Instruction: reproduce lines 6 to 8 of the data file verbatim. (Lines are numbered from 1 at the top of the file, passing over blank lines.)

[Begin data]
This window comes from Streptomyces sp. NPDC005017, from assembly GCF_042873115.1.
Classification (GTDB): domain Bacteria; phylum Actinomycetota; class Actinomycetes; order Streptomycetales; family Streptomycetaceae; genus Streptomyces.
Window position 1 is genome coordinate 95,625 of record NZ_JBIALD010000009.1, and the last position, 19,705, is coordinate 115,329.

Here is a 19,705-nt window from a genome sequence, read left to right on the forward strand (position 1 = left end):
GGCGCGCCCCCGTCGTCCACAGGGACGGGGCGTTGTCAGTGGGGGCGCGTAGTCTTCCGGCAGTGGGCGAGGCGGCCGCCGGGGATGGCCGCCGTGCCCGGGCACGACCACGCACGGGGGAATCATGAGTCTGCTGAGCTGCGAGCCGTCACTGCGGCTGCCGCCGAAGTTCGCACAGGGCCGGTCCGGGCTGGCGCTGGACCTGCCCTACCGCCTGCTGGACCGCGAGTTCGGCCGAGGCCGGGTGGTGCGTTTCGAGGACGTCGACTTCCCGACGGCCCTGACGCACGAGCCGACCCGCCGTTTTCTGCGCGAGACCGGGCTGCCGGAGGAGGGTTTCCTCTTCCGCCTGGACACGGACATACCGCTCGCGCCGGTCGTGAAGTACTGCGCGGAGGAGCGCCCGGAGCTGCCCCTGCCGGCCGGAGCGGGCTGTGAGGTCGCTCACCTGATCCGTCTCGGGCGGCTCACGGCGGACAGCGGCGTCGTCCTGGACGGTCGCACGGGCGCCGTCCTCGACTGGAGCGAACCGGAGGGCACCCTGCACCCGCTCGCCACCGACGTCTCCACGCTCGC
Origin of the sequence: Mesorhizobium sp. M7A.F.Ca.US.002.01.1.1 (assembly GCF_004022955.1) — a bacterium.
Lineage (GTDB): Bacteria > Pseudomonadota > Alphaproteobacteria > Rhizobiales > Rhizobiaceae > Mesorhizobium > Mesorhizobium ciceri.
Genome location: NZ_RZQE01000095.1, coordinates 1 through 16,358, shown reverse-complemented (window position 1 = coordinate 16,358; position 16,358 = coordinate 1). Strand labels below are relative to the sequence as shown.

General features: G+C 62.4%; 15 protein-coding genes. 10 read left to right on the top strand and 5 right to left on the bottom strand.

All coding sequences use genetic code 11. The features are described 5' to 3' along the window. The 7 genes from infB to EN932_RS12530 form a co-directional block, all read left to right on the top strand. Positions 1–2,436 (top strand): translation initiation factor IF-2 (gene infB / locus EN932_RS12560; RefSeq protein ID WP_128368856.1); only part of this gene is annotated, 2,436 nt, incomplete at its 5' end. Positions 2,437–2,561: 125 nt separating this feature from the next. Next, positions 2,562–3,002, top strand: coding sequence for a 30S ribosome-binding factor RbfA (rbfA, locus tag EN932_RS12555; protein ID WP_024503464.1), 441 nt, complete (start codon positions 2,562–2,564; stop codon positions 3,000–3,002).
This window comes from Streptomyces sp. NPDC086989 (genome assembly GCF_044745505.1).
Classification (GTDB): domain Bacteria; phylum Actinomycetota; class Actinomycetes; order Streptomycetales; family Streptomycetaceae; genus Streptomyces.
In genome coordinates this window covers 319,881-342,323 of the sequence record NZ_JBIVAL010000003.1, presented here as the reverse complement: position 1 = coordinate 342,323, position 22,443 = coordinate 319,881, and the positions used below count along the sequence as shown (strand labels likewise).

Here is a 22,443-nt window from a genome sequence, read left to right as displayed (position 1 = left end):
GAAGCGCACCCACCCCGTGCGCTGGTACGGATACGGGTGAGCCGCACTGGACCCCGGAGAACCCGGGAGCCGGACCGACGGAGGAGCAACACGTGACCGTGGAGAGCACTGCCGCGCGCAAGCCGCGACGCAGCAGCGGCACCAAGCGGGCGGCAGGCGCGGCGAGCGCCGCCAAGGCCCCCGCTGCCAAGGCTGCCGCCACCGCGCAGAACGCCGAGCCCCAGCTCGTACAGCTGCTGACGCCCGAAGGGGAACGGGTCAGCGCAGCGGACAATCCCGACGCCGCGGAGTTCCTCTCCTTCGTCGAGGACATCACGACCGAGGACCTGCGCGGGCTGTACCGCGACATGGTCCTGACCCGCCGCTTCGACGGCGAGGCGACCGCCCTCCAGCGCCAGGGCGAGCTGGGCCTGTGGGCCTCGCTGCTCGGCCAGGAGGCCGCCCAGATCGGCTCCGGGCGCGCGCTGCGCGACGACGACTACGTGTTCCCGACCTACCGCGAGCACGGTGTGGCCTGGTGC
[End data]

Origin of the sequence: Mesorhizobium sp. M7A.F.Ca.US.002.01.1.1 (assembly GCF_004022955.1) — a bacterium.
Lineage (GTDB): Bacteria > Pseudomonadota > Alphaproteobacteria > Rhizobiales > Rhizobiaceae > Mesorhizobium > Mesorhizobium ciceri.
Genome location: NZ_RZQE01000095.1, coordinates 1 through 16,358, shown reverse-complemented (window position 1 = coordinate 16,358; position 16,358 = coordinate 1). Strand labels below are relative to the sequence as shown.